King Charles II? Queen Anne? King James II? King William III? Apocryphal?
Dear Quote Investigator: There is a venerable tale illustrating the shifts that occur in the meanings of words over time. During the construction of the Cathedral of St Paul the monarch of England was taken on a tour of the edifice by the chief architect, Sir Christopher Wren. When the excursion was complete the monarch told Wren that the new building was amusing, awful, and artificial. Remarkably, Wren did not feel insulted; instead, he was greatly pleased. In the 1600s amusing meant amazing, awful meant awe-inspiring, and artificial meant artistic. Is there any support for the accuracy of this entertaining legend?
Quote Investigator: There are many variants of this story involving different monarchs; for example, King Charles, King James, King William, and Queen Anne are sometimes named. The words with changing meanings include: awful, amusing, pompous, and artificial. The Cathedral of St Paul in London was built between 1675 and 1711 based on a design submitted by Christopher Wren, and this period overlapped the reigns of several monarchs in England. The previous cathedral on the site had been destroyed in a fire.
There is solid evidence that a royal warrant from King Charles II used the phrase “very artificial” while praising Wren’s design. This usage might be the seed that resulted in an efflorescence of different tales in later years. The warrant authorizing the beginning of the construction of the Cathedral of St. Paul was annexed to the surveyor’s drawings, and the document was signed in 1675.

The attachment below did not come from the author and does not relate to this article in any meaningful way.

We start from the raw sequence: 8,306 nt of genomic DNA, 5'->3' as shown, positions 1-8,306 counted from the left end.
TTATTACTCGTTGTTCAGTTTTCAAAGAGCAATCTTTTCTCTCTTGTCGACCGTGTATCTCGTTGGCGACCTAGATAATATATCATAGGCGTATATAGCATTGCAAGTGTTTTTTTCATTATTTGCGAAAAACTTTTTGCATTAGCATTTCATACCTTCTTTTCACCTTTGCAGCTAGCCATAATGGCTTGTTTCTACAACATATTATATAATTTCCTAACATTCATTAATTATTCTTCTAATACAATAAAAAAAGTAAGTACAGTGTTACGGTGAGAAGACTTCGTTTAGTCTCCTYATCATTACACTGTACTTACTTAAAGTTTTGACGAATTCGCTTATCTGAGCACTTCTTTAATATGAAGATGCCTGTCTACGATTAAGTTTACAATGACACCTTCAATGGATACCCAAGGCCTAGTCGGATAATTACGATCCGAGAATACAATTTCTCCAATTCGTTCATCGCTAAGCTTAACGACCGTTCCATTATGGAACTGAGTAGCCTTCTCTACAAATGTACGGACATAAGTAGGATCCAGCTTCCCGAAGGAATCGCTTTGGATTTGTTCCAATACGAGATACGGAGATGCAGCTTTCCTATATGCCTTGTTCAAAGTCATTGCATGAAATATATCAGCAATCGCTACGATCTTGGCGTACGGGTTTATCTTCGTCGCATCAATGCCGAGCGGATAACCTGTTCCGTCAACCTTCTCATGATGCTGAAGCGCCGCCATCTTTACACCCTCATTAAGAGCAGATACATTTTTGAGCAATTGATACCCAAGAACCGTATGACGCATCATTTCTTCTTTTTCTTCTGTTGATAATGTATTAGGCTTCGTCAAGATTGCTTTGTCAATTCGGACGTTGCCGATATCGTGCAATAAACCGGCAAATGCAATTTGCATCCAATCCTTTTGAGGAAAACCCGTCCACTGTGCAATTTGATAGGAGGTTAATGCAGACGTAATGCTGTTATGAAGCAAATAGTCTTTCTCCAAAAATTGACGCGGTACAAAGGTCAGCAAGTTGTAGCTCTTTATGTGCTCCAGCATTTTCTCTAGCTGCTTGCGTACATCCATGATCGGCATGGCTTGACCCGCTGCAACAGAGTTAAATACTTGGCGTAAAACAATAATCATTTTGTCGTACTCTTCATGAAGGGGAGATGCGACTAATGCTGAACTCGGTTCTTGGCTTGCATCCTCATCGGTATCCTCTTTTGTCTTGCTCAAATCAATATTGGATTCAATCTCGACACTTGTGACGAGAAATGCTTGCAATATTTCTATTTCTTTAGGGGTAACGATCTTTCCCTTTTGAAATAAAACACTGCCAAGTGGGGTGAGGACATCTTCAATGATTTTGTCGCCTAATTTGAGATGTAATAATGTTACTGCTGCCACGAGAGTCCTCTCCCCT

The grandson of the cathedral designer published the text of the warrant in a book of family memoirs in 1750. The royal “We” was capitalized in the warrant. Boldface has been added to the following passage and some excerpts further below: 1 2
… among divers Designs which have been presented to Us, We have particularly pitched upon one, as well because We found it very artificial, proper, and useful; as because it was so ordered that it might be built and finish’d by Parts: We do therefore by these Presents signify Our Royal Approbation of the said Design, hereunto annexed; and do will and require you forthwith to proceed according to the said Design, beginning with the East-end or Quire, and accomplishing the same with the present Stock of Money, and such Supplies as may probably accrue, according to the Tenor of the Commission to you directed; and for so doing this shall be your Warrant. Given at Our Court at Whitehall, the 14th Day of May, 1675, in the 27th Year of Our Reign.
By His Majesty’s command, HENRY COVENTRY.
The words of praise in the warrant were remembered, and in 1873 an article in Fraser’s magazine stated that the meaning of the word “artificial” had changed. The commentator also noted that Wren’s plans for the cathedral were considerably altered during its multi-decade construction: 3
Even his last design, approved by the King and ordered to be carried out, is wonderfully unlike what was really executed. Luckily he had liberty in the prosecution of his work to make some variations; and if his Majesty had lived to see what those variations became he would certainly not have recognised the design which in the royal warrant had been described as being very artificial, proper, and useful! The word artificial, we need scarcely explain, then meant artistic.
Here are additional selected citations in chronological order.
- 1750, “Parentalia: Or, Memoirs of the Family of the Wrens; Viz. of Mathew Bishop of Ely, Christopher Dean of Windsor, &c. But Chiefly of Sir Christopher Wren, Late Surveyor-General of the Royal Buildings, President of the Royal Society, &c &c.”, Now published by his Grandson, Stephen Wren, Esq., Quote Page 281, Printed for T. Osborn, London. (Google Books full view) link ↩
- 2006, Brewer’s Famous Quotations by Nigel Rees, Section: “JAMES II English King (1633-1701)”, Page 253, Weidenfeld & Nicolson, London. (Verified on paper) [This valuable reference gave the wording of the phrase used in the royal warrant with a 1937 cite] ↩
- 1873 September, Fraser’s Magazine, Volume 8, St. Paul’s Cathedral by C. L. Eastlake, Start Page 284, Quote Page 292, Longmans, Green, and Co., London. (Google Books full view) link ↩